The celestial spectacle is powered by solar storms. According to Hans Eichelberger of the Institute for Space Research in Graz, the Sun has an eleven-year cycle in which it is most active, and we are currently at the beginning of one.
“We have turbulent conditions on the Sun, and when the solar wind and its magnetic field hit the Earth, that magnetic field and these particles interact with the Earth’s magnetic field – these particles are accelerated there, and then these accelerated particles collide with the upper layers of the atmosphere releasing energy there, and this leads to Luminous phenomena.”
The last time the northern lights were clearly seen was 20 years ago
According to Christian Mostl, head of the Austrian Space Weather Office – the space weather branch of Geosphere Austria in Graz – confirms that such flares occur very rarely: “There has been a very long lull. There was actually something going on in April, but the northern lights were visible around 3am. However, before that, the Sun was actually fairly inactive, meaning there were fewer solar storms, which were also not as powerful. The last time I saw the aurora well was 20 years ago.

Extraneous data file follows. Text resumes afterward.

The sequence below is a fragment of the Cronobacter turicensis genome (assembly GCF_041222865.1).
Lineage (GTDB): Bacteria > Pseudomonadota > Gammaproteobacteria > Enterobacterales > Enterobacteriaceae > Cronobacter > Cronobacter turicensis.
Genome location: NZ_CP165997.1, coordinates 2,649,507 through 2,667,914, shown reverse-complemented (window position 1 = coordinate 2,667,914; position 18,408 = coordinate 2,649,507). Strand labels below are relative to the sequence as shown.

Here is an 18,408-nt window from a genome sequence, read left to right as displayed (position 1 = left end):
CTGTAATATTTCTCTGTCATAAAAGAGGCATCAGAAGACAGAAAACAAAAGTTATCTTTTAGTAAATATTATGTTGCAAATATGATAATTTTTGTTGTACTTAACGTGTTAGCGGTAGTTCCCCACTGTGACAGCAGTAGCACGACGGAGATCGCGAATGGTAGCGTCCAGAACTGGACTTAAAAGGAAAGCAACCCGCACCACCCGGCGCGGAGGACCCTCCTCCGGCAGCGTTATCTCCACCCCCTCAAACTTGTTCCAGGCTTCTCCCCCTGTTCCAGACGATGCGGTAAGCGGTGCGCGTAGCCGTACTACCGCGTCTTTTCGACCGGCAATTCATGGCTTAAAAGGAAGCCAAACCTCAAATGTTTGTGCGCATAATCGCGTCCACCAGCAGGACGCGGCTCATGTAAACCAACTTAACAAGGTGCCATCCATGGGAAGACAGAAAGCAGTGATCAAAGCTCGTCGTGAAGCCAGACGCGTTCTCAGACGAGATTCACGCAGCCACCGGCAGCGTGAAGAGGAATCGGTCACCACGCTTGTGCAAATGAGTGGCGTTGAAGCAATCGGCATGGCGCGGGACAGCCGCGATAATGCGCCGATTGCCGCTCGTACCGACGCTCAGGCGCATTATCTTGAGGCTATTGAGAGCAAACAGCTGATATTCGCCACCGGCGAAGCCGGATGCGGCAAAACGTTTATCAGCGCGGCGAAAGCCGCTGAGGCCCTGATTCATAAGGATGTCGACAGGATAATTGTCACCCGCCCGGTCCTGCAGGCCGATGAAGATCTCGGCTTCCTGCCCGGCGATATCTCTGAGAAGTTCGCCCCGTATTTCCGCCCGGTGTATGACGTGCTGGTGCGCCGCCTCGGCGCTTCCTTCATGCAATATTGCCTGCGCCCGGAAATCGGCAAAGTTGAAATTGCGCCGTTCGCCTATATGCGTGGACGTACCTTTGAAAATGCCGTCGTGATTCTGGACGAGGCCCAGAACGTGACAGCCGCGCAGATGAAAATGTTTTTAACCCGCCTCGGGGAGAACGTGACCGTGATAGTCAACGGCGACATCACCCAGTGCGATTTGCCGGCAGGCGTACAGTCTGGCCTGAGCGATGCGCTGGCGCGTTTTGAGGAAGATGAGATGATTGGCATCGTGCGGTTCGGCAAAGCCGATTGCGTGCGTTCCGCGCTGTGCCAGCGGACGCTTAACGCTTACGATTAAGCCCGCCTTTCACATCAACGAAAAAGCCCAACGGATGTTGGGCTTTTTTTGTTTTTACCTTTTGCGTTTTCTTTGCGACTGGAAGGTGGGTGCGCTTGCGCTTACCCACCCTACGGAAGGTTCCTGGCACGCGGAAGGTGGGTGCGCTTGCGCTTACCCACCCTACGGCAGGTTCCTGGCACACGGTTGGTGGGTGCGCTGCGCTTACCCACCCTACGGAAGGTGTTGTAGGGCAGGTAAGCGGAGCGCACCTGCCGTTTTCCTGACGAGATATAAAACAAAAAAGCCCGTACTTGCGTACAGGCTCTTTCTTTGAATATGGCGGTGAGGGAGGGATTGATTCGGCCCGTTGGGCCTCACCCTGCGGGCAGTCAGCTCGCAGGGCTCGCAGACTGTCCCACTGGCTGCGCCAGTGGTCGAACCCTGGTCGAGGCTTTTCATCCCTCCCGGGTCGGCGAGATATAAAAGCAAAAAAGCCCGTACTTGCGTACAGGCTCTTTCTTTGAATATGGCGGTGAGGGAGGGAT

This year, several solar storms hit the Earth, and the chances of seeing more northern lights in Austria are still good in the next few years, according to the expert: “There will definitely be such events again in the next three to four years, because the magnetic activity in the field “The solar is increasing right now – that means: until 2025 and even after that, there may always be days like this – but a lot of things have to come together.” Predicting the Northern Lights is difficult, says Mostel, but we’re working on it.
The effects in this country are unlikely
Space researcher Martin Fulwerk explains that this could also have an effect, because additional magnetic currents affect the power grid: “The Earth’s magnetic field is moving, and if you have a conductor, like a power cable, an additional current can be generated in the cable; An autotransformer, like in North America and Canada, it burns out and then you can have a known power outage.
Therefore, satellites in the atmosphere are switched to standby mode. However, the probability of something happening in Styria is very low.
“Total coffee aficionado. Travel buff. Music ninja. Bacon nerd. Beeraholic.”